I grow up super tall. When I...
[4569] I grow up super tall. When I... - I grow up super tall. When I die, I give a mighty fall. What am I? - #brainteasers #riddles - Correct Answers: 53 - The first user who solved this task is Djordje Timotijevic
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I grow up super tall. When I...

I grow up super tall. When I die, I give a mighty fall. What am I?
Correct answers: 53
The first user who solved this task is Djordje Timotijevic.
#brainteasers #riddles
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Marketing Translations

Cracking an international market is a goal of most growing corporations. It shouldn't be that hard, yet even the big multi-nationals run into trouble because of language and cultural differences. For example, observe the following examples below.
The name Coca-Cola in China was first rendered as Ke-kou-ke-la. Unfortunately, the Coke company did not discover until after thousands of signs had been printed that the phrase means "bite the wax tadpole" or "female horse stuffed with wax" depending on the dialect. Coke then researched 40,000 Chinese characters and found a close phonetic equivalent, "ko-kou-ko-le," which can be loosely translated as "happiness in the mouth."
In Taiwan, the translation of the Pepsi slogan "Come alive with the Pepsi Generation" came out as "Pepsi will bring your ancestors back from the dead."
Also in Chinese, the Kentucky Fried Chicken slogan "finger-lickin' good" came out as "eat your fingers off."
The American slogan for Salem cigarettes, "Salem - Feeling Free," got translated in the Japanese market into "When smoking Salem, you feel so refreshed that your mind seems to be free and empty."
When General Motors introduced the Chevy Nova in South America, it was apparently unaware that "no va" means "it won't go." After the company figured out why it wasn't selling any cars, it renamed the car in its Spanish markets to the Caribe.
When Parker Pen marketed a ballpoint pen in Mexico, its ads were supposed to say "It won't leak in your pocket and embarrass you." However, the company mistakenly thought the spanish word "embarazar" meant embarrass. Instead the ads said that "It wont leak in your pocket and make you pregnant."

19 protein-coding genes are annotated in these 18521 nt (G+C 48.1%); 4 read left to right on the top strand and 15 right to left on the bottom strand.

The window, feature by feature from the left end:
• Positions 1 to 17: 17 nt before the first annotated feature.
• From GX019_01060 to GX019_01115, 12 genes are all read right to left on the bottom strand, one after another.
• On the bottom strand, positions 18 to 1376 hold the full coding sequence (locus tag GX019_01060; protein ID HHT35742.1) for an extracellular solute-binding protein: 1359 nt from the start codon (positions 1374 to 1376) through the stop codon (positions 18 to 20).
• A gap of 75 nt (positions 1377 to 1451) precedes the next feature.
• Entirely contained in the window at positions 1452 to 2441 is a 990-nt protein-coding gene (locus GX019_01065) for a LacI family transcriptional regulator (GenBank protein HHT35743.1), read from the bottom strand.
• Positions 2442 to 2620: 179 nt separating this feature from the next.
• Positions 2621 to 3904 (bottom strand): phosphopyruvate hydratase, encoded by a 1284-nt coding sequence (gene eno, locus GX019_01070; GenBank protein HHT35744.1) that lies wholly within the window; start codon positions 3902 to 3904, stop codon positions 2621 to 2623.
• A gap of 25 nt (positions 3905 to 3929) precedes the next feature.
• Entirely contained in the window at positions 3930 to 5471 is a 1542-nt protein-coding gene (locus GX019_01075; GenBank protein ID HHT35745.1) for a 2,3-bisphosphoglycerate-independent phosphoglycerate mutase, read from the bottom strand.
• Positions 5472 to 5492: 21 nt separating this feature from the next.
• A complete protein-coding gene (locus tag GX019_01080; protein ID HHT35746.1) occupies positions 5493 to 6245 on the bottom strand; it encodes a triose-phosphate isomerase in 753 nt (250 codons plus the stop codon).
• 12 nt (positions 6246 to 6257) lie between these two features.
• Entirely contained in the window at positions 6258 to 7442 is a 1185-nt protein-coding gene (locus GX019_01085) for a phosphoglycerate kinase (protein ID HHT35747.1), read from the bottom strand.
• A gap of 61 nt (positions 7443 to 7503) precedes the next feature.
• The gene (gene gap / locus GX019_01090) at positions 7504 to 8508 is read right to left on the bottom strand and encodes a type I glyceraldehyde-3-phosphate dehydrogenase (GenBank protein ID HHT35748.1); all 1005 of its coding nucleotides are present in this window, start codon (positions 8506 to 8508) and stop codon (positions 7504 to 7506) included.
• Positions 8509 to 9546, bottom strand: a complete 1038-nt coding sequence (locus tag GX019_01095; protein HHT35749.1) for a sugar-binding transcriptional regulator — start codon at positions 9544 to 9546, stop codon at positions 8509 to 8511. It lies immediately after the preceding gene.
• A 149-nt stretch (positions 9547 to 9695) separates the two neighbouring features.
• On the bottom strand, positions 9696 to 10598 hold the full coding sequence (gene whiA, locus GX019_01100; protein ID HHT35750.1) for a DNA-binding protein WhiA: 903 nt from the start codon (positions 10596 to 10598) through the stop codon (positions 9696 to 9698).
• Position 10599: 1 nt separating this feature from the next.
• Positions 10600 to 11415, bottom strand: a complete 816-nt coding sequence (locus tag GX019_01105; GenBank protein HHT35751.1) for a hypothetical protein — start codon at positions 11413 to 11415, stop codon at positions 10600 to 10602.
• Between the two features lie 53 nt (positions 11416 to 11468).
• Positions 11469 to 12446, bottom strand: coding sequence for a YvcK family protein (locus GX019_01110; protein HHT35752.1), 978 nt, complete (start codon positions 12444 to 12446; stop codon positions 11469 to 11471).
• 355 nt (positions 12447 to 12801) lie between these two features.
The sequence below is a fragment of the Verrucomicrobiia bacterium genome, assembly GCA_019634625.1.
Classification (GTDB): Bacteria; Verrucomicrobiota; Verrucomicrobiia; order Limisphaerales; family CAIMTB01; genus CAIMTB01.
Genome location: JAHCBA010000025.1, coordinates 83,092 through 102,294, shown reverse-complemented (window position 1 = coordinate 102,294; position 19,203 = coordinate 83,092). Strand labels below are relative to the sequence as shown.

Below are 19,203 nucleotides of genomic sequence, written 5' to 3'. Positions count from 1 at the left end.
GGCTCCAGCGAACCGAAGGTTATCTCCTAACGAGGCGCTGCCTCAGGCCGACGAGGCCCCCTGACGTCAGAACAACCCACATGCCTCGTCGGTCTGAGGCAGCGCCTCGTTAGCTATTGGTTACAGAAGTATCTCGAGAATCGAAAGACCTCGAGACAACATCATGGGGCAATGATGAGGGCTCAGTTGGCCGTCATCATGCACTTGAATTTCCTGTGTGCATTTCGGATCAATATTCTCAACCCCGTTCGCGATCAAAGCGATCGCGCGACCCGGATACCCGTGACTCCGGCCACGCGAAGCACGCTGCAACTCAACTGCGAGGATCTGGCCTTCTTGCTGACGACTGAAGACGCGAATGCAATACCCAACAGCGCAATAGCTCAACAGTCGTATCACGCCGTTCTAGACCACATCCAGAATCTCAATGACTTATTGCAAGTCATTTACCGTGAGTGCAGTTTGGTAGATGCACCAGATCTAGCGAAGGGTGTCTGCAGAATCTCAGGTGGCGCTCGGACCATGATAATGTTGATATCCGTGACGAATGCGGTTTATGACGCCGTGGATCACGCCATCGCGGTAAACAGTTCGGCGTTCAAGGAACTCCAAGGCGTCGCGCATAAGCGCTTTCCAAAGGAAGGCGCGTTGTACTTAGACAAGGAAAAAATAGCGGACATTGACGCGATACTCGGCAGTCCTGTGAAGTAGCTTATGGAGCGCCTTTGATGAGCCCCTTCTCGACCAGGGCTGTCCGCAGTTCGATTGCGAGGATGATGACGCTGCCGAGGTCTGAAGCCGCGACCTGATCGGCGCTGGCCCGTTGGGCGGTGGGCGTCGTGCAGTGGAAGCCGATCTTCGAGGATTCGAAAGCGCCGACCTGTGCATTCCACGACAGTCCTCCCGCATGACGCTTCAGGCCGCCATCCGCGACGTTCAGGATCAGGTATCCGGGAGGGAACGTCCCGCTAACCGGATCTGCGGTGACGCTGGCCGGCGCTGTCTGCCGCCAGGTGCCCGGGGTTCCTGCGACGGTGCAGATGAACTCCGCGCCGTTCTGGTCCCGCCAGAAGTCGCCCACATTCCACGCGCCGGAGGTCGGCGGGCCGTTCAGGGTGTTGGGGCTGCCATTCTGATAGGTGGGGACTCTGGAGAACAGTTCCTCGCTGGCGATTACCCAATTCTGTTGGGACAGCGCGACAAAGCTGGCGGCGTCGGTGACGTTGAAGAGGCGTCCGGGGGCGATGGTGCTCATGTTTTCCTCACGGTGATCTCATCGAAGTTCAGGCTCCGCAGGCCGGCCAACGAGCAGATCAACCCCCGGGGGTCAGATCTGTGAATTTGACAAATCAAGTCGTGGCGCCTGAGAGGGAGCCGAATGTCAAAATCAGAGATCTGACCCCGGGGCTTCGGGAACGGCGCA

An American t-shirt maker in Miami printed shirts for the spanish market which promoted the Pope's visit. Instead of the desired "I Saw the Pope" in Spanish, the shirts proclaimed "I Saw the Potato."
Colgate introduced a toothpaste in France called Cue, the name of a notorious porno magazine.
In Italy, a campaign for Schweppes Tonic Water translated the name into Schweppes Toilet Water.
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Channel tunnel proposed

In 1855, a proposal for a tunnel under the English Channel was reported in the New York Daily Times, which, according to French engineer M. Loèpold Favre, would in five years connect Boulogne to Dover. The 18½ mile (30-km) tunnel under the Channel would also need about 1½ mile (2-km) under the shores for each approach at the ends. Excavated at no less than 82-ft (25-m) below the sea bed, the tunnel would be lined with a double arch: one of granite and impermeable cement and an inner arch of thin, iron plates with perforations to reveal even slight leakage. Instead of smoke-producing locomotives, an atmospheric railway using a compressed air tube would carry passengers and freight such as coal. Ventilation shafts would rise above the highest water level in islands formed by excavated rock.«
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